Malaysia Airlines MH17 crash: Obama says incident a 'wake-up call' over Ukraine conflict
Published on Jul 19, 2014 12:00 PM
HRABOVE, Ukraine/WASHINGTON (Reuters) - United States President Barack Obama said the downing of a Malaysian jetliner in a Ukrainian region controlled by Russian-backed separatists should be a "wake-up call for Europe and the world" in a crisis that appears to be at a turning point and warned Russia of possible tightening of sanctions.
While stopping short of blaming Russia for Thursday's crash of Malaysia Airlines flight MH17, in which 298 people died, Mr Obama accused Moscow of failing to stop the violence that made it possible to shoot down the plane.
The United States has said the jetliner was hit by a surface-to-air missile fired from rebel territory.
A senior US official said there was increasing confidence that the missile was fired by separatists and that there was no reason to doubt the validity of a widely circulated audiotape in which voices identified as separatists discussed the downing of the plane.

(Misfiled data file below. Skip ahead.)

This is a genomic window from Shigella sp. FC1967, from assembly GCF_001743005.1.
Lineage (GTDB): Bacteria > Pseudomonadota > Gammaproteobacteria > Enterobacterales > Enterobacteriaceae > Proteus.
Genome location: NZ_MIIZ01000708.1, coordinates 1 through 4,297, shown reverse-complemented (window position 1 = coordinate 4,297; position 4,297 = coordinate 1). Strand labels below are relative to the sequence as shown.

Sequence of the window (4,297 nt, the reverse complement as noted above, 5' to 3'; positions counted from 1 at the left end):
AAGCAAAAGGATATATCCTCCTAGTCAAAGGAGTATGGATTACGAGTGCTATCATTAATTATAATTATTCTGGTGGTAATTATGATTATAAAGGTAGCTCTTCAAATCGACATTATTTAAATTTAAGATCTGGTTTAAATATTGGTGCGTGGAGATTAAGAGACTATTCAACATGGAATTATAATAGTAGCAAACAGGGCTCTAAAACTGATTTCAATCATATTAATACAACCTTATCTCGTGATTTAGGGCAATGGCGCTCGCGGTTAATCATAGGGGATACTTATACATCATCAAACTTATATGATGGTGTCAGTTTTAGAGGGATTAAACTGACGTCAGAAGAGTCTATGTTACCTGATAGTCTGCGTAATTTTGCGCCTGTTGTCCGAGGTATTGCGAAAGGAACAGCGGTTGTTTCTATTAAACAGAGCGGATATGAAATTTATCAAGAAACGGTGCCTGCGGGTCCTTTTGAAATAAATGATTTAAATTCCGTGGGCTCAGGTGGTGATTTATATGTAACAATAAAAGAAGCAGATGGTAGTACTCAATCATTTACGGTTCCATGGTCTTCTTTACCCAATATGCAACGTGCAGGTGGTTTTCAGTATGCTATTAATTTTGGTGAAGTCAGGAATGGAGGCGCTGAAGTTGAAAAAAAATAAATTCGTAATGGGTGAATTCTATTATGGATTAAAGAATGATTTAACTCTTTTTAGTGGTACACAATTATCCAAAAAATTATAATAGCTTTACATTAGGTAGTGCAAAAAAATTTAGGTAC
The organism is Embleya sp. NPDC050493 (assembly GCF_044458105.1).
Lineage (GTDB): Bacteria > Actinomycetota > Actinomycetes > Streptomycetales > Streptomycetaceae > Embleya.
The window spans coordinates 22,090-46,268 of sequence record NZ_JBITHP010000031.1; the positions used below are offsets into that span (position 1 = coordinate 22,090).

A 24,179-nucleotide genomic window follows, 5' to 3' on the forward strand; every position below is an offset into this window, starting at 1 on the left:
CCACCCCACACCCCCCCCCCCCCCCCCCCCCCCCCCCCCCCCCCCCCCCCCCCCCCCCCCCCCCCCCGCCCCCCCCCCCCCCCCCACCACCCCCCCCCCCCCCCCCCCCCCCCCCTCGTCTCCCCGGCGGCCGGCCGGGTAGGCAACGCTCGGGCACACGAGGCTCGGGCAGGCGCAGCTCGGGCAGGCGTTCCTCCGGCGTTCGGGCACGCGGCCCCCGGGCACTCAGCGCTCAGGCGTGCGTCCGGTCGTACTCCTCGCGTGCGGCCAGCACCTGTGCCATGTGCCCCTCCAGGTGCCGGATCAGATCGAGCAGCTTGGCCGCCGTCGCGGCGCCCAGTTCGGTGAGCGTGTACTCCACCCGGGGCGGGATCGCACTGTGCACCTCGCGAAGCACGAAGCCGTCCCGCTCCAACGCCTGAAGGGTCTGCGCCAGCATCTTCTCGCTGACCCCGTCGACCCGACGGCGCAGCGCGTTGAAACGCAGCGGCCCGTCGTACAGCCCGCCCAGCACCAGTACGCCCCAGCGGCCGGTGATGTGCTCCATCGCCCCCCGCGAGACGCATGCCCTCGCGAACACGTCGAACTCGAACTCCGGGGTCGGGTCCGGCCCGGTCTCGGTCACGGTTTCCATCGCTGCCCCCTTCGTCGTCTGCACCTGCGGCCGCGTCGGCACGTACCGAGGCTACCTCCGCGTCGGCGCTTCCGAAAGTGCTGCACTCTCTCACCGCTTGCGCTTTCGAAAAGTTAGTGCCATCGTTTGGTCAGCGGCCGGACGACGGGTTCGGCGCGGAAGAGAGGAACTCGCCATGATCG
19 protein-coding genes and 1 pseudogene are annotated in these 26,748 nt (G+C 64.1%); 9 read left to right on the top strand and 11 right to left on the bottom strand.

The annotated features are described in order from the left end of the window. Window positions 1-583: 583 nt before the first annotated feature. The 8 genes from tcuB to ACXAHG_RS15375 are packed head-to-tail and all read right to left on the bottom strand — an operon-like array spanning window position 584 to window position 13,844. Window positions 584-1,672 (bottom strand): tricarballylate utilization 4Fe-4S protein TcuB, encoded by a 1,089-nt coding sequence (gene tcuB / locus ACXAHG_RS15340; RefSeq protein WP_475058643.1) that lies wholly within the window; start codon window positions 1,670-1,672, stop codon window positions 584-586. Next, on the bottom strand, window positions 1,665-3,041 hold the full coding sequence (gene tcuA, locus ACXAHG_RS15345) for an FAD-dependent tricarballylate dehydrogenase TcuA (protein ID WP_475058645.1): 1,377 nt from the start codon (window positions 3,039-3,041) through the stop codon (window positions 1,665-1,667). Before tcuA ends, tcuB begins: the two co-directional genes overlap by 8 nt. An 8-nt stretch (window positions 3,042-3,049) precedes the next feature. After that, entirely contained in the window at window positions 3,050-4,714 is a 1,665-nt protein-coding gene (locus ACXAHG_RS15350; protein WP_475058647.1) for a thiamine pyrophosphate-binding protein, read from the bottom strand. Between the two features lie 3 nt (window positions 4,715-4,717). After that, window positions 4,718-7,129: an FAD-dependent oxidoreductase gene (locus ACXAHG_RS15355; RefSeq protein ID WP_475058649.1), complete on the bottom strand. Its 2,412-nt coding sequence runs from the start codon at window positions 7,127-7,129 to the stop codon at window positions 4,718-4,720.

"This certainly will be a wake-up call for Europe and the world that there are consequences to an escalating conflict in eastern Ukraine; that it is not going to be localized, it is not going to be contained," Mr Obama told reporters on Friday.
Mr Obama spoke by phone later with German Chancellor Angela Merkel, British Prime Minister David Cameron and Australian Prime Minister Tony Abbott. The White House said they discussed Ukraine and the downed jet and the need for an unimpeded international investigation into what happened.
International observers said gunmen stopped them examining the site properly when they got there on Friday. More than half of the victims were Dutch in what has become a pivotal incident in deteriorating relations between Russia and the West.
Mr Obama ruled out military intervention, but said he was prepared to tighten sanctions.
Russia, which Mr Obama said was letting the rebels bring in weapons, has expressed anger at implications it was to blame, saying people should not prejudge the outcome of an inquiry.